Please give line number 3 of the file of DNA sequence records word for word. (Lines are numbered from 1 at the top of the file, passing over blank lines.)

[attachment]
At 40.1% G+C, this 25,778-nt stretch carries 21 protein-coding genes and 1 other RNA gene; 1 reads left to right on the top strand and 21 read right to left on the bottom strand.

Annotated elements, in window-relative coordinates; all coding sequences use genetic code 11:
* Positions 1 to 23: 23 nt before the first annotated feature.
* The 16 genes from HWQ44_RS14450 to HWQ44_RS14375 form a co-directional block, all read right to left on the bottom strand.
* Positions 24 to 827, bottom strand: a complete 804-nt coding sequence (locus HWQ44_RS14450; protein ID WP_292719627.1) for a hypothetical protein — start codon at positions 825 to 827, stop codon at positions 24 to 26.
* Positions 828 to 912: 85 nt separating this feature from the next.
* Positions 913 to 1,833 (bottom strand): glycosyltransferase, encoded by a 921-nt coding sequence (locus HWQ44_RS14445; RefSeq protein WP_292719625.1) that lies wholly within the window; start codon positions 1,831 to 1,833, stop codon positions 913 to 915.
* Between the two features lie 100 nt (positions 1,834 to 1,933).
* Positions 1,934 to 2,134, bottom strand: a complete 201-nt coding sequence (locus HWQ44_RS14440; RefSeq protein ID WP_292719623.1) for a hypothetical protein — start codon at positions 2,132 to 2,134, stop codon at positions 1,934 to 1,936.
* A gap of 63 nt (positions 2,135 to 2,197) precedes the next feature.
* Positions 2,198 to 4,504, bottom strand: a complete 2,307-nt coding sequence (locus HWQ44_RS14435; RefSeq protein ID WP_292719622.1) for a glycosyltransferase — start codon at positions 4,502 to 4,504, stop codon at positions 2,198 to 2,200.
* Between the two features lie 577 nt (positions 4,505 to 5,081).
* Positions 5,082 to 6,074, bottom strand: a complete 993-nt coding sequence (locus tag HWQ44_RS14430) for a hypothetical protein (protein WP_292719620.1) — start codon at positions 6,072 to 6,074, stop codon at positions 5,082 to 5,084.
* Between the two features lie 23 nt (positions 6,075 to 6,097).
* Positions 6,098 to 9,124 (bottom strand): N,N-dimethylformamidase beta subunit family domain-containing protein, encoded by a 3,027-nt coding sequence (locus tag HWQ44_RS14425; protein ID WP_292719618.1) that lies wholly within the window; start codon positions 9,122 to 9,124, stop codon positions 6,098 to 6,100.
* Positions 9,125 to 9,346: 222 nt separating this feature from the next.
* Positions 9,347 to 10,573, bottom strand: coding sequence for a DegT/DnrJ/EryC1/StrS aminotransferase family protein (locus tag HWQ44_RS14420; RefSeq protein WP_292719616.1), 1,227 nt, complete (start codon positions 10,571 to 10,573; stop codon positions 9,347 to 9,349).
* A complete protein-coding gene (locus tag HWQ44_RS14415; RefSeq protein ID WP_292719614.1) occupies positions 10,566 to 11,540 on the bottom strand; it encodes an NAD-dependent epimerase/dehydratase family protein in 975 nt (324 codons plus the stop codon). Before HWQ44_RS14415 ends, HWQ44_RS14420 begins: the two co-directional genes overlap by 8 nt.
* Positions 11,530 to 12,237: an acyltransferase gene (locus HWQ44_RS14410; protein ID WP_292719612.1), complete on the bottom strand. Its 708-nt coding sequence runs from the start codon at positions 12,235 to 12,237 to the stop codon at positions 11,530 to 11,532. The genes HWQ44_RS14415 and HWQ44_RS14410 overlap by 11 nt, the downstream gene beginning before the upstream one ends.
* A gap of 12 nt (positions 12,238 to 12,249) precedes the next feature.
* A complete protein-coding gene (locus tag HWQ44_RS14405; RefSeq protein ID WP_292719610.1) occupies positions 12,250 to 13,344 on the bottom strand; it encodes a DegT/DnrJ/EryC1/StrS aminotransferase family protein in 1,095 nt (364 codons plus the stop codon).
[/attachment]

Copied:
* Positions 1 to 23: 23 nt before the first annotated feature.